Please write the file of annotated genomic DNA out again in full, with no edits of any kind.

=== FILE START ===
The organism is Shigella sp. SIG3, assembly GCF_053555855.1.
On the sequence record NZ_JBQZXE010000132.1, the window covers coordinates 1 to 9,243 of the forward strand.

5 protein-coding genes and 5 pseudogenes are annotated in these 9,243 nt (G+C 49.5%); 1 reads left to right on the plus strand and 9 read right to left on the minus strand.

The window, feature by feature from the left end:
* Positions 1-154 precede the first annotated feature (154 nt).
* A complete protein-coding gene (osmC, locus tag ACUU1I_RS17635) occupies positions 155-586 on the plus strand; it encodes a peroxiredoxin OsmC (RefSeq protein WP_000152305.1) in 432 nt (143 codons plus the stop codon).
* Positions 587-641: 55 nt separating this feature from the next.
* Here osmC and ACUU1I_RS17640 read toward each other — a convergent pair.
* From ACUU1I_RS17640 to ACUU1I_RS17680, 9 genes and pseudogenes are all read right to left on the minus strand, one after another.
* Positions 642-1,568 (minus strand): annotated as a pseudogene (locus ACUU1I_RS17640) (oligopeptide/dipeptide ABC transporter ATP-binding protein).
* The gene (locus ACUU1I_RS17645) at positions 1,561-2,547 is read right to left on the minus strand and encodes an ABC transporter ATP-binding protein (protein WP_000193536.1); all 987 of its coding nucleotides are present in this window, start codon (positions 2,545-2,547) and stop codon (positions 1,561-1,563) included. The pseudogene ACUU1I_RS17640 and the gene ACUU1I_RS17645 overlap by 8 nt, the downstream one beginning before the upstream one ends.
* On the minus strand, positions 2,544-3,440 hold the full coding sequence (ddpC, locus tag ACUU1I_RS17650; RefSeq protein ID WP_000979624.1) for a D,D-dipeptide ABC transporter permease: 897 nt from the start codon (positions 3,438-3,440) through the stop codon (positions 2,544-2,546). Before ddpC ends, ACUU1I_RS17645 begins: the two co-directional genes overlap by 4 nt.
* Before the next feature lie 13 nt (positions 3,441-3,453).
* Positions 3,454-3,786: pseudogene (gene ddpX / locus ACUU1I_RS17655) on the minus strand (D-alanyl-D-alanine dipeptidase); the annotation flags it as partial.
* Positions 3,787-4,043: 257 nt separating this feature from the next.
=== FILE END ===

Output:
The organism is Shigella sp. SIG3, assembly GCF_053555855.1.
On the sequence record NZ_JBQZXE010000132.1, the window covers coordinates 1 to 9,243 of the forward strand.

5 protein-coding genes and 5 pseudogenes are annotated in these 9,243 nt (G+C 49.5%); 1 reads left to right on the plus strand and 9 read right to left on the minus strand.

The window, feature by feature from the left end:
* Positions 1-154 precede the first annotated feature (154 nt).
* A complete protein-coding gene (osmC, locus tag ACUU1I_RS17635) occupies positions 155-586 on the plus strand; it encodes a peroxiredoxin OsmC (RefSeq protein WP_000152305.1) in 432 nt (143 codons plus the stop codon).
* Positions 587-641: 55 nt separating this feature from the next.
* Here osmC and ACUU1I_RS17640 read toward each other — a convergent pair.
* From ACUU1I_RS17640 to ACUU1I_RS17680, 9 genes and pseudogenes are all read right to left on the minus strand, one after another.
* Positions 642-1,568 (minus strand): annotated as a pseudogene (locus ACUU1I_RS17640) (oligopeptide/dipeptide ABC transporter ATP-binding protein).
* The gene (locus ACUU1I_RS17645) at positions 1,561-2,547 is read right to left on the minus strand and encodes an ABC transporter ATP-binding protein (protein WP_000193536.1); all 987 of its coding nucleotides are present in this window, start codon (positions 2,545-2,547) and stop codon (positions 1,561-1,563) included. The pseudogene ACUU1I_RS17640 and the gene ACUU1I_RS17645 overlap by 8 nt, the downstream one beginning before the upstream one ends.
* On the minus strand, positions 2,544-3,440 hold the full coding sequence (ddpC, locus tag ACUU1I_RS17650; RefSeq protein ID WP_000979624.1) for a D,D-dipeptide ABC transporter permease: 897 nt from the start codon (positions 3,438-3,440) through the stop codon (positions 2,544-2,546). Before ddpC ends, ACUU1I_RS17645 begins: the two co-directional genes overlap by 4 nt.
* Before the next feature lie 13 nt (positions 3,441-3,453).
* Positions 3,454-3,786: pseudogene (gene ddpX / locus ACUU1I_RS17655) on the minus strand (D-alanyl-D-alanine dipeptidase); the annotation flags it as partial.
* Positions 3,787-4,043: 257 nt separating this feature from the next.